|by Davy Stone (with Chip Kraus)|
buys Robin figures, even the multistrapped versions, just because he likes the
character Robin that much. This figure was one such purchase. But
after I studied it for a while I noticed that he had many details similar to
Cyborg -- details such as gloves, boots, and even some of the straps.
There were actually a LOT of similarities. It
was almost too perfect not to use for a Cyborg because turning him into anyone else
would have required a lot more work than I like to do.
This figure probably required much less work than you would think. I sanded down the chest and upper arms with a dremel. Using an exacto I trimmed the angled tops of the boot cuffs to form a straight line. He's not exactly on-model, but then again, almost every different artist I've seen drawing Cyborg has done him slightly differently.
I switched the head (using boil-n-pop) with one from a Shaq Steel figure
I'd bought for the removable helmet. Shaq's head was slightly larger
than Robin's, which made the switch challenging, but the final result was a
good tight fit. Because it was a touch too large, I added a rubber
band at the bottom of the neck so that Cyborg's neck looked
proportional. It was a nice detail that both Cyborg and the original
base figure already had anyway. One pleasant yet unintential side
effect: Shaq's large head on the smaller Robin body give Cyborg a more
youthful appearance than Shaq has on his own figure, fitting in nicely with the other
Next I added joints to his elbows and knees using the small plastic perferations that come out of the 3-ring binder ziplock pouches that I give away to my students on the first day of class. I also used one of these small plastic circles to make Cyborg's earpiece. These things are great because they're not just flat disks, but instead have a small lip on one side of them. They are also quite plentiful around my office when I get new students, but you could achieve a similar effect by using a hole punch on blister-pack plastic.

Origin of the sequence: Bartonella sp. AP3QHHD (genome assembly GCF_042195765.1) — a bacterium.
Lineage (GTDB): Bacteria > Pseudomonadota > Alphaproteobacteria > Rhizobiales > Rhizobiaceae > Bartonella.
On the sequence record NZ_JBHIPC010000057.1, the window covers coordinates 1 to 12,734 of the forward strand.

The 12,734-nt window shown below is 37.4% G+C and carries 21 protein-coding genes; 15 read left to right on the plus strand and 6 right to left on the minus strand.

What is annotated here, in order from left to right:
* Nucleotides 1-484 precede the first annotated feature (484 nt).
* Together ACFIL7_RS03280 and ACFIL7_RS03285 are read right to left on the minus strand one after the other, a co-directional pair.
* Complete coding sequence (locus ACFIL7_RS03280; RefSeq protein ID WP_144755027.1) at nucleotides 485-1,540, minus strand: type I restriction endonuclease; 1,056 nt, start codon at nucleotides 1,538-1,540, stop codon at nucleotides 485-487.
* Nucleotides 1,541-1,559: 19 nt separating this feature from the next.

I experimented with several varieties of spray paint, and I found a wonderful chrome paint that looked like vac-metal, but it just wouldn't dry right on the plastic. I played with various combinations of sealer and paint, but finally gave up and returned to the silver acrylic brush-on paint that I normally use. I also had my first experience with mixing African-American skin tones, but I didn't have that much trouble coming up with a color that satisfied me -- strange because mixing colors isn't my thing. I used a combination of brown, (caucasian) flesh tone and orange. ORANGE? Yeah, without it I found that his color looked too wooden.
Speaking of African-American skin tones, Cyborg is the first unmasked African-American I've made. Both my previous African-American figures, Steel and Black Manta, were customized with their masks on.
His robotic eye was painted using a clear red paint over top of the silver for a nice glowing effect. Finally, Chip did some last minute touch up work on his human eye. I was happy with the eye I'd given him, but Chip managed to improve it.
This is one of my most favorite customs in a long time.
See Also: New Teen Titans
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